The Moroccans are mostly musical groups, principally the orquestas andalusi of northern Morocco. Like flamenco, Andalusi music has both classical and folk traditions. Classical Andalusi music, whose forms were set down in 11th-century Cordoba, came to North Africa with the exiles of al-Andalus (See Aramco World, July-August 1991), and is characterized by the nawba, a suite of music in a single melodic mode which 5 grows progressively faster and includes sung poems. While Andalusi orchestras are grounded in the classical nawbat, they also have been influenced heavily by Arab and Berber folk music, and often move easily between these "great" and "little" musical traditions.
Musicians from both sides of the Straits of Gibraltar find in these joint performances a way to discover their musical roots, remember their cultures' past triumphs and tragedies and explore their common heritage. The resulting Hispano-Arab music is extraordinary. Sinewy flamenco guitar lines weave between the plaintive tones of the kamanjeh, a kind of Moroccan violin, underpinned by the frenetic clatter of castanets and a bedrock of darabukkahs, or Arab hand drums. Lyrics are sung in both Spanish and Arabic, occasionally overlaid in a melding of languages and styles. For their selections, the artists have drawn on both the flamenco and Andalusi repertoires, and play cantes flamencos and traditional Maghribi folk songs with equal dexterity. Attempts at musical "fusion" often result in mere cacophony, but the roots common to flamenco and Andalusi music—and the abilities of the musicians involved—have allowed these Hispano-Arab crossover efforts to attain majestic heights.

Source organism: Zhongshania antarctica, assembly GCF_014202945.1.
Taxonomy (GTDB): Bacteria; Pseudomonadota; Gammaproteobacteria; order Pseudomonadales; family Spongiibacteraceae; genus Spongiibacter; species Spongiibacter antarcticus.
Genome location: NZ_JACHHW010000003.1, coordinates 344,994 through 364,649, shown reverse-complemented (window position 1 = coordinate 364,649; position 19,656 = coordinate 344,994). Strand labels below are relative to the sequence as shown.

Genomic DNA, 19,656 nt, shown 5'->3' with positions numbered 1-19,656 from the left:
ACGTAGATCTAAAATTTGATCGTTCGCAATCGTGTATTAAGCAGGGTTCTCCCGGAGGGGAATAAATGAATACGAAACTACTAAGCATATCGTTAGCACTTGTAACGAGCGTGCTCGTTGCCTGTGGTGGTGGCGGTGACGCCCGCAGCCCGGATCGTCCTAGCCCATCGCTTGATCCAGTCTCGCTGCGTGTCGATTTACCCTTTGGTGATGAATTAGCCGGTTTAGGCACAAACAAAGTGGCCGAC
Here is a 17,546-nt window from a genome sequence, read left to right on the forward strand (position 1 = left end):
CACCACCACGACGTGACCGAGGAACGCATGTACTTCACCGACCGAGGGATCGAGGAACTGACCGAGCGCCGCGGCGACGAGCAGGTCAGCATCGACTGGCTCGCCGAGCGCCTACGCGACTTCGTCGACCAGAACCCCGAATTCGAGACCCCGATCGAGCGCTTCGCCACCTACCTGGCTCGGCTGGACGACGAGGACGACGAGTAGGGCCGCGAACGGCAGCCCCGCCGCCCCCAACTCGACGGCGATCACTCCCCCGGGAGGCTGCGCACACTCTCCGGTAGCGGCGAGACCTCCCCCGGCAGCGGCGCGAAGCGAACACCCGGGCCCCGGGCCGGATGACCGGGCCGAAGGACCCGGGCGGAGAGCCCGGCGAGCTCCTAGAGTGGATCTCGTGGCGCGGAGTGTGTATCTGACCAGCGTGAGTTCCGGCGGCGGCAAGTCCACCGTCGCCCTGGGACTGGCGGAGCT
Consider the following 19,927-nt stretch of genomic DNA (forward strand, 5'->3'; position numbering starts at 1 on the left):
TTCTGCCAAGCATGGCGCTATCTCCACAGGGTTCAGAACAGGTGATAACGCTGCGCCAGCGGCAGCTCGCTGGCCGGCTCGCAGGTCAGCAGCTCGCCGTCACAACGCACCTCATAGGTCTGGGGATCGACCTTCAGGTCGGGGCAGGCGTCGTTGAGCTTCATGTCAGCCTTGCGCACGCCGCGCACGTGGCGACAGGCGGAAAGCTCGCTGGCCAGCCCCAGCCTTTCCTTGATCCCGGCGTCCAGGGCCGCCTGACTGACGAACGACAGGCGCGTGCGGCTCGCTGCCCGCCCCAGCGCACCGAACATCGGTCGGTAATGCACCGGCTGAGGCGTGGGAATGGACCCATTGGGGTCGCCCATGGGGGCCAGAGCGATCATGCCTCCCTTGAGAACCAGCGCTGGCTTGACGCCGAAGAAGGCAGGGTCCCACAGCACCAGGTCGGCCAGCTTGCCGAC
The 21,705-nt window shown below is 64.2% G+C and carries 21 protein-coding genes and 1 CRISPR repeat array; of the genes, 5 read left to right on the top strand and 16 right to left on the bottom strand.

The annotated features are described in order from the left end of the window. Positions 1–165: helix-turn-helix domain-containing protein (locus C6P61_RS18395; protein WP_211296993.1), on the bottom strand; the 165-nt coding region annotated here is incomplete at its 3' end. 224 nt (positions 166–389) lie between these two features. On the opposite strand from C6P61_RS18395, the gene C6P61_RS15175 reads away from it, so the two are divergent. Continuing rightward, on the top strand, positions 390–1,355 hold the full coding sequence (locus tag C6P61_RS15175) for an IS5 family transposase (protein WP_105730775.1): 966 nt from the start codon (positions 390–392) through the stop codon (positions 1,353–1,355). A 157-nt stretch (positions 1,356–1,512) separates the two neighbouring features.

While much of this cross-cultural exploration has been done in informal sessions or live performances, several flamenco-Andalusi recordings have been produced. Among the best are the collaborations of José Heredia Maya and Enrique Morente with the Orquesta Andalusi de Tetouan and Juan Peña El Lebrijano's powerful work with the Orquesta Andalusi de Tanger. All three recordings exhibit the beauty and passion that can flower when top artists meet to exchange musical ideas and inspiration.
While much ground remains to be covered within the Arabo-flamenco tradition, some folk musicians are striking out on a different tack. The Valencian folk group Al Tall has teamed up with the ensemble Muluk El-Hwa from Marrakech to explore the music of al-Andalus itself. The two groups have set Arabic and Catalonian poetry from the 11th to 13th centuries to the rhythms, melodies and instruments of the western Mediterranean to produce appealing and inventive music.
Hispano-Arab musical collaborations are both an attempt to revivify existing art forms and a reassertion of Andalusian-Arab-Mediterranean traditions. Vincent Torrent of Al Tall declares, "There is a special kind of Mediterranean sensibility and aesthetics. We believe...that a place must be found for this mode of expression, particularly since we're subjected to a veritable invasion by other aesthetics and sensibilities."
Though flamenco performers and Andalusi musicians began their collaboration as a way to explore their own artistic pasts, they also have charted a path to an exciting musical future. Along the way they have produced some outstanding music, broken down long-standing cultural and historical barriers and demonstrated—in an era where some see only a "clash of civilizations" between Islam and the West—that there is room for cooperation and creativity.
Greg Noakes is the news editor of the Washington report on Middle East Affairs.